possession of a certain object (a sports car) with romantic or sexual success. (Such promotion is perhaps open to question as to whether it intentionally deceives consumers.) There is no special relationship between a business and its customers that generally obligates the former to comply with greater or higher ethical duties than those imposed by the common ethics of strangers. Health Care Providers, Patients, and Ethics We will use the term "provider" to include both individual persons and corporate institutions that provide health care services to patients. The basic ethical obligations of all providers are similar because all are engaged in the special activity of caring for patients. Furthermore, the status of health care institutions as for-profit or not-for-profit entities does not affect the ethical obligations imposed upon them insofar as they all hold themselves out as caring for patients. In addition, patients rely on institutional providers to care for them and to serve their best interests in fundamentally the same way irrespective of whether the corporate entity is nonprofit or forprofit. While the provision of health care to patients is a business in the sense that money changes hands in return for the provision of goods and services intended to improve patient health, both the tradition of medical practice and the venerable ethical values of beneficence and loyalty to the patients interests on which this tradition rests clearly indicate that the provision of health care should be something more than a commercial transaction between strangers. In short caring for the sick is no% and should not be, considered largely the same as commercial selling. At the risk of oversimplification, we see patients as being fundamentally different from consumers of commercial products in three ways. First, the ill and injured are in a distinctive position of vulnerability and dependency. The vast majority of patients do not possess the knowledge or skills that would enable them to restore themselves to health in most situations. They are dependent on the special knowledge and technical skills of the provider and largely unable to judge the quality of medical care. Commercial buyers and sellers are highly independent, and consumers often can evaluate the quality of the goods offered to them." Second, a patient's own self and destiny-maybe even her very life-is at stake in an encounter with a provider. A patient frequently discloses intimate personal information to facilitate therapy. In contrast, a consumer purchasing a product lacks this highly personal and intimate stake in the transaction. The patient's very personal concern for his or her own health makes the relationship with providers substantively different than those where a consumer is dealing with a seller of products. Third, the substance and history of the healing relationship as well as the manner in which providers present themselves to the public lead patients to trust their providers and reasonably assume that their interests receive priority in the healing encounter. Patients do not expect a physician to recommend a treatment like open heart surgery solely for the surgeon's economic self-interest. As Pellegrino and Thomasma have argued, providers are ethically obligated to put the good of the patient first. The good of the patient is the most fundamental norm of the physician-patient relationship. Physicians cannot interpose other priorities, such as research goals, their personal self-interests, or institutional goals, if these conflict with the good of the patient.6 Consequently, providers are ethically obligated to act so as to deserve and maintain the patient's trust and confidence. The special relationship that links patient and health care professional distinguishes the latter from commercial sellers: [T]hose who get sick or hurt have no sensible way to judge the value of medical services, let alone strike a balance of value and price, as they commonly do in the case of dresses and deodorants. So they have to trust the intentions as well as the competence of their physicians and institutions, and this trust imposes on physicians and hospitals the obligation that is the bedrock of the professional ethic. The obligation and the ethic that emerges from it measure the difference between hospitals and industry, and nowhere more obtrusively than in marketing.1 The obligation to maintain trust requires that providers adhere to high standards of truthfulness and disclosure. Unlike strangers who merely have to avoid deceiving others, providers should avoid even subtly misleading patients or unfairly inducing them to agree to treatrnent. A provider has an affirmative obligation to present accurate, fair, and honest information about health matters. The patient's responsibility to participate in his own care notwithstanding, a patient is not under an obligation to root out ambiguities, material omissions, or confusing statements in a provider's information. A patient as patient, and especially one who is in pain, disabled, dysfunctional, or perhaps even dying, typically suffers from what Kenneth Arrow calls informational inequality" and clearly is not in a position to cross-examine his provider about his condition or to negotiate on fair terms about obtaining appropriate health care.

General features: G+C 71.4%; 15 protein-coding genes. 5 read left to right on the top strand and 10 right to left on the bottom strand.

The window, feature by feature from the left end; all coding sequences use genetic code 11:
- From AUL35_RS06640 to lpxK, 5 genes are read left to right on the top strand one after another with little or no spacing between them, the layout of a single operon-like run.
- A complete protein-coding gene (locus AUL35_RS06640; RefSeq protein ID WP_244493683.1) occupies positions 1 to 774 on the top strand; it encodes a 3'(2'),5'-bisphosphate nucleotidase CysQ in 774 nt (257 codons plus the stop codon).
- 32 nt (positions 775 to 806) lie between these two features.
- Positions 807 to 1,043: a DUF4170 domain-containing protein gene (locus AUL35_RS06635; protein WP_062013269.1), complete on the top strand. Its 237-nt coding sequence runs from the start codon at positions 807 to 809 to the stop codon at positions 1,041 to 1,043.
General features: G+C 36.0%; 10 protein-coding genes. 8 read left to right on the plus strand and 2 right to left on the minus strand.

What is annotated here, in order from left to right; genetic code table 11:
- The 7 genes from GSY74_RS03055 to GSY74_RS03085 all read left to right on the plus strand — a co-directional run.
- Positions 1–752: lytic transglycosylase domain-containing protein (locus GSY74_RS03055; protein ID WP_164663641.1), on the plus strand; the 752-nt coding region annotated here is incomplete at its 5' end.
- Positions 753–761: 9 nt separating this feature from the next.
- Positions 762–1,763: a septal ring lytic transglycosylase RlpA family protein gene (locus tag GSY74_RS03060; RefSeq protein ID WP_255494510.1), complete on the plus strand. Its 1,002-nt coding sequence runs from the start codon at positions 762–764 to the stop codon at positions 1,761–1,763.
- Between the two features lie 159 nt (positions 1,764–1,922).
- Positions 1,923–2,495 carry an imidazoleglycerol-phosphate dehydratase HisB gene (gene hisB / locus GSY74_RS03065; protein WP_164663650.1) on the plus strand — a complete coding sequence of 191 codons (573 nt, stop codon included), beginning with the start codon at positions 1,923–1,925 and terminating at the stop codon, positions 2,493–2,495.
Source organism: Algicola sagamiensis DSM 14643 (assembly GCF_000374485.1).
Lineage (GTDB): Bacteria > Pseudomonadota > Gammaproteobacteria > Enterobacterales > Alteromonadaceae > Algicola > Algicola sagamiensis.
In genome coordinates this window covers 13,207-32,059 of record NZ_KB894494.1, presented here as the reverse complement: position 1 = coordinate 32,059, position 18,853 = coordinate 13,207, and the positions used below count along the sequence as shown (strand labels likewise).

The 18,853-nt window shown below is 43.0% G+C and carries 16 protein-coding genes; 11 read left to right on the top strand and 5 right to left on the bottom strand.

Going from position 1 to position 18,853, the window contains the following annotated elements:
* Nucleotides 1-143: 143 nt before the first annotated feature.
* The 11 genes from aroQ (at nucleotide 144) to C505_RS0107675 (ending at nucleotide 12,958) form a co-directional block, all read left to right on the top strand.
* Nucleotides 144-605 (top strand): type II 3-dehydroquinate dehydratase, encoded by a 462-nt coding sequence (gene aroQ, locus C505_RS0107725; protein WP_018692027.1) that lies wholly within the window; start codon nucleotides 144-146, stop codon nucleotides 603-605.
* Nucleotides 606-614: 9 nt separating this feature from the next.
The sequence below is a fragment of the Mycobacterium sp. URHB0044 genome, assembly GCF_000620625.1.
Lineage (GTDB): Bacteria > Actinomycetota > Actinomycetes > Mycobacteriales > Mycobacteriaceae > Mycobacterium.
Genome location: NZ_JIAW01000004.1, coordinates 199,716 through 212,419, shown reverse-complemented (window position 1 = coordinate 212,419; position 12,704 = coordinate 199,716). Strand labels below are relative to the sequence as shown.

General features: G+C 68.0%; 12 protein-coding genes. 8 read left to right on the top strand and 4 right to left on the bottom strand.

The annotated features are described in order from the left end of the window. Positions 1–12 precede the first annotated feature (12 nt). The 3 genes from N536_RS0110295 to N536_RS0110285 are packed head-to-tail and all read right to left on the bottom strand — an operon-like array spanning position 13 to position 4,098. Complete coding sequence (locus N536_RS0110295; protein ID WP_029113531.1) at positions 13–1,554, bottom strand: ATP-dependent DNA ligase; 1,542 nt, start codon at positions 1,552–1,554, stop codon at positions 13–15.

In sum, providers are in a fiduciary relationship with their patients. As in law, this relationship is based on the special confidence entrusted by one party to another who, in fairness and good conscience, is bound to act in the utmost good faith and with regard to the primacy of the trusting person's interests. [B]usiness shrewdness, hard bargaining, and astuteness to take advantage of the forgetfulness or negligence of another [is] totally prohibited" between persons standing in this relation.8 A Fiduciary Model for Health Care Marketing Ethics